Subversive Female Characters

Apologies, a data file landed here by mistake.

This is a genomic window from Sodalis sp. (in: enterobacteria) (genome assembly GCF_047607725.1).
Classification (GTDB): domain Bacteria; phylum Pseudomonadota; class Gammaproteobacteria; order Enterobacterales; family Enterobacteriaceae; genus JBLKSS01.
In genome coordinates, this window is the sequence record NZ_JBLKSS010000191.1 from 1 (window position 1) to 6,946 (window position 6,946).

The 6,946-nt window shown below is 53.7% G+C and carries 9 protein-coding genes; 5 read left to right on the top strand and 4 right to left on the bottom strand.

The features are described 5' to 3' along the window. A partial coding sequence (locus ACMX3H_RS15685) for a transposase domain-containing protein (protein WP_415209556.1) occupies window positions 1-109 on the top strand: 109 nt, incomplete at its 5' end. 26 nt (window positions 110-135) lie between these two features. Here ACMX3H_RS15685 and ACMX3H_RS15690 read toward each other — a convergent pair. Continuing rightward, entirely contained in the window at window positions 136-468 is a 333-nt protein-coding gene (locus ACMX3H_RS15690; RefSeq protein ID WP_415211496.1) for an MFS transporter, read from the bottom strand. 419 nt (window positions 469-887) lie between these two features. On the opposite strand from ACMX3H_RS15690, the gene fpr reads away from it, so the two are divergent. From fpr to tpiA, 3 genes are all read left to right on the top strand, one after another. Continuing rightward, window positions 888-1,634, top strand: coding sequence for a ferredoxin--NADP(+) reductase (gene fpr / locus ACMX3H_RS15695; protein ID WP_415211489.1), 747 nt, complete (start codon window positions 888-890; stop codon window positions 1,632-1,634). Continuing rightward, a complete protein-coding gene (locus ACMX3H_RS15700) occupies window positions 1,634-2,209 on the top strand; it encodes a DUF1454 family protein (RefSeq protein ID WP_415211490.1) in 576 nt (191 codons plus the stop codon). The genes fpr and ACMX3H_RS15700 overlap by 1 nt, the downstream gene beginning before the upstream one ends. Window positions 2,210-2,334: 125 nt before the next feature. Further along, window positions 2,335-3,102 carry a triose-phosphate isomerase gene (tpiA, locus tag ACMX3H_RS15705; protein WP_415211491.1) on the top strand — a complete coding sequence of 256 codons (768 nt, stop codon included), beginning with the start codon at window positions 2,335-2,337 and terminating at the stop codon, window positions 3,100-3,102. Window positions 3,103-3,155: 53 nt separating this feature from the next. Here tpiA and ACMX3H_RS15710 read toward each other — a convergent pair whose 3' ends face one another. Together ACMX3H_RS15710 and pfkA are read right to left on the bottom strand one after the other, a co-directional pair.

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Subversive Female Characters In Alison Lurie’s “Folktale Liberation” she claims that the true folktales are subversive meaning that women and the middle class have power, they are original and clever. In the film “Grease” the main female character Sandy is exactly what Lurie would view as being beautiful, smart, and precisely the character a man would centralize as his female role. Lurie proves that the old folktales orally told to children in the past by women are much more powerful than those re-written by men now. She praises women empowerment and does not like them being downplayed. Although this film emerges to not be subversive by the end of the film you come to realize that with time and learning on Sandy’s part it truly is. Despite the attitude of Sandy at the commencement of the film (Grease) later in the film she becomes the revolutionary character Lurie would praise. In the summer, Sandy meets this clever, witty, and in her eyes kind prince charming; but when her family forces her to move her senior year to his high school their then summer fling becomes apparent to all his friends he assures his previous inconsiderate attitude by automatically becoming the macho he acts like around his friends proving to her that he is not the kind of guy she wants. By contrast Lurie enjoys female characters that show no weakness and are content with being on there own and strong. Sandy then begins dating the “perfect man” at her high school, yet still finds herself longing for the extra zip Danny’s attitude entails. Her new boyfriends “pleasant adult society…” (Lurie 335) behavior was not what she wanted. As a result all the critics that believed folktales to be unrealistic realized that once children grow up they soon find the world to be imperfect and not what they expected. “The contrast continued in maturity when women were often more powerful than men”
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